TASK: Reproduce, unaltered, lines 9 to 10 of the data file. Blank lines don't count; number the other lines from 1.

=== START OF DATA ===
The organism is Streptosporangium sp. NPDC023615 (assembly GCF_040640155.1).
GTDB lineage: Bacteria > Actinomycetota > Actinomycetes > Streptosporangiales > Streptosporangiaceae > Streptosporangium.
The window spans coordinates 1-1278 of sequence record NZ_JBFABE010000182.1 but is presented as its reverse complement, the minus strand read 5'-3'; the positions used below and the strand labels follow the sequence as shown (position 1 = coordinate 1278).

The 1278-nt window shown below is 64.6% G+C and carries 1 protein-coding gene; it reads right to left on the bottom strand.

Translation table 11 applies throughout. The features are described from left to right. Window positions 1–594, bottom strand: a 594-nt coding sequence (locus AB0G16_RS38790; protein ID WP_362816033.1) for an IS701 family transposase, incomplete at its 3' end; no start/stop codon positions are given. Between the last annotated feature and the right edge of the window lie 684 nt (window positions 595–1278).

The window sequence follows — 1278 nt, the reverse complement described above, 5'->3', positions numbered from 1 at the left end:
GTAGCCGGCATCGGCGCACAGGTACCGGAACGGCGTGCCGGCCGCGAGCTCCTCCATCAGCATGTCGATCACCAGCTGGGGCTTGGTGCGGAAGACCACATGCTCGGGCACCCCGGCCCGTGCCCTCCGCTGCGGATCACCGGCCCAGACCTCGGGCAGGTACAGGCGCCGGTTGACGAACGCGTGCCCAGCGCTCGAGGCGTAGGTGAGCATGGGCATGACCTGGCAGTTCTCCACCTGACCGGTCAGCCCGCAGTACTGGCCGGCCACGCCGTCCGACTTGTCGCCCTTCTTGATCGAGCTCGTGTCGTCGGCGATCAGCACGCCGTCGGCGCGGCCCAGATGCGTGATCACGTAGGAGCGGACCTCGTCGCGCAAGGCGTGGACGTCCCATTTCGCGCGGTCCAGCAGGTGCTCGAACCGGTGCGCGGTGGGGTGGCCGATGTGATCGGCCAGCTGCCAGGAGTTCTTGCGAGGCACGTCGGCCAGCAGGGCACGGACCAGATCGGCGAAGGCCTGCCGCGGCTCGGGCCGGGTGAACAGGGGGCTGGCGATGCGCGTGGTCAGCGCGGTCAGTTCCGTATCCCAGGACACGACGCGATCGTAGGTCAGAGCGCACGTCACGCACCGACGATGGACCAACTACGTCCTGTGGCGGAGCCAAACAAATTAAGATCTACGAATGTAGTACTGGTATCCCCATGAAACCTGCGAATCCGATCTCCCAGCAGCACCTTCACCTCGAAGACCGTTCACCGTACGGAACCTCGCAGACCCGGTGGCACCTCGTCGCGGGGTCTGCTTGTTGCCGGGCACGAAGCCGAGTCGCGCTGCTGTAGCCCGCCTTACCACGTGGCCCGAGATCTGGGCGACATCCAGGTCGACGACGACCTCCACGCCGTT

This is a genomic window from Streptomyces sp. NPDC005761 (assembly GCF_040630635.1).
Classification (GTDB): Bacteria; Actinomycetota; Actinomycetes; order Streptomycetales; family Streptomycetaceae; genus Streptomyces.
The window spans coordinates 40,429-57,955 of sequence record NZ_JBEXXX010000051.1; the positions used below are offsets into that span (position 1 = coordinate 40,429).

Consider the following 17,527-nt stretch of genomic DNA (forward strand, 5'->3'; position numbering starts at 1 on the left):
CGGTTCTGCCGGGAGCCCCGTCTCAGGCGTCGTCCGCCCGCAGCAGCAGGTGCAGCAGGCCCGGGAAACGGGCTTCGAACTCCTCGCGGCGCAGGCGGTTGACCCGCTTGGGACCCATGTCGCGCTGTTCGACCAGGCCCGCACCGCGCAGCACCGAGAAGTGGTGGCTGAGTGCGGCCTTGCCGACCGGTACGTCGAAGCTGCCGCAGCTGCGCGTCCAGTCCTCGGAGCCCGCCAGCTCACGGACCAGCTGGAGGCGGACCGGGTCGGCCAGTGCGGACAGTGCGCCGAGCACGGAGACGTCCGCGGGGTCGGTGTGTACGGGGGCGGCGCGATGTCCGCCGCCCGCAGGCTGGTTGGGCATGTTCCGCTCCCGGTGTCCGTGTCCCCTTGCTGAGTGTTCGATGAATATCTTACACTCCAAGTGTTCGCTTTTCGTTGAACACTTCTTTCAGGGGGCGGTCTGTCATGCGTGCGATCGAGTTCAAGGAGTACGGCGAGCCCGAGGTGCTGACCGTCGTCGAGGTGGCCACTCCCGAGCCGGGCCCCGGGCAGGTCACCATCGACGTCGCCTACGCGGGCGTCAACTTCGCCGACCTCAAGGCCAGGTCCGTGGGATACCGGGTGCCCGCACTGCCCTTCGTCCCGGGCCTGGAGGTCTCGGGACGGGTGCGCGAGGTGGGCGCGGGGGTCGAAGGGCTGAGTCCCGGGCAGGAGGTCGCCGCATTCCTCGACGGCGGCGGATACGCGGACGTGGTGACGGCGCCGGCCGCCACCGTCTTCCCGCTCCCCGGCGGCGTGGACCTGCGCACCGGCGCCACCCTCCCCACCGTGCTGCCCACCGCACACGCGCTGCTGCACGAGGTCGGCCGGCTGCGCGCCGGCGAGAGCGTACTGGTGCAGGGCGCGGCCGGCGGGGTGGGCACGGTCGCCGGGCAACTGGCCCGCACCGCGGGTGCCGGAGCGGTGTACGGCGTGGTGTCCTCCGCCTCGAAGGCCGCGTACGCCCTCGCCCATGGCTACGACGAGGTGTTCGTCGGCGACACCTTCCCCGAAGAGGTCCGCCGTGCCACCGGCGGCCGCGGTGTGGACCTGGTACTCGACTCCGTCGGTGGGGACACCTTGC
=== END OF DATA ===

Classification (GTDB): Bacteria; Actinomycetota; Actinomycetes; order Streptomycetales; family Streptomycetaceae; genus Streptomyces.
The window spans coordinates 40,429-57,955 of sequence record NZ_JBEXXX010000051.1; the positions used below are offsets into that span (position 1 = coordinate 40,429).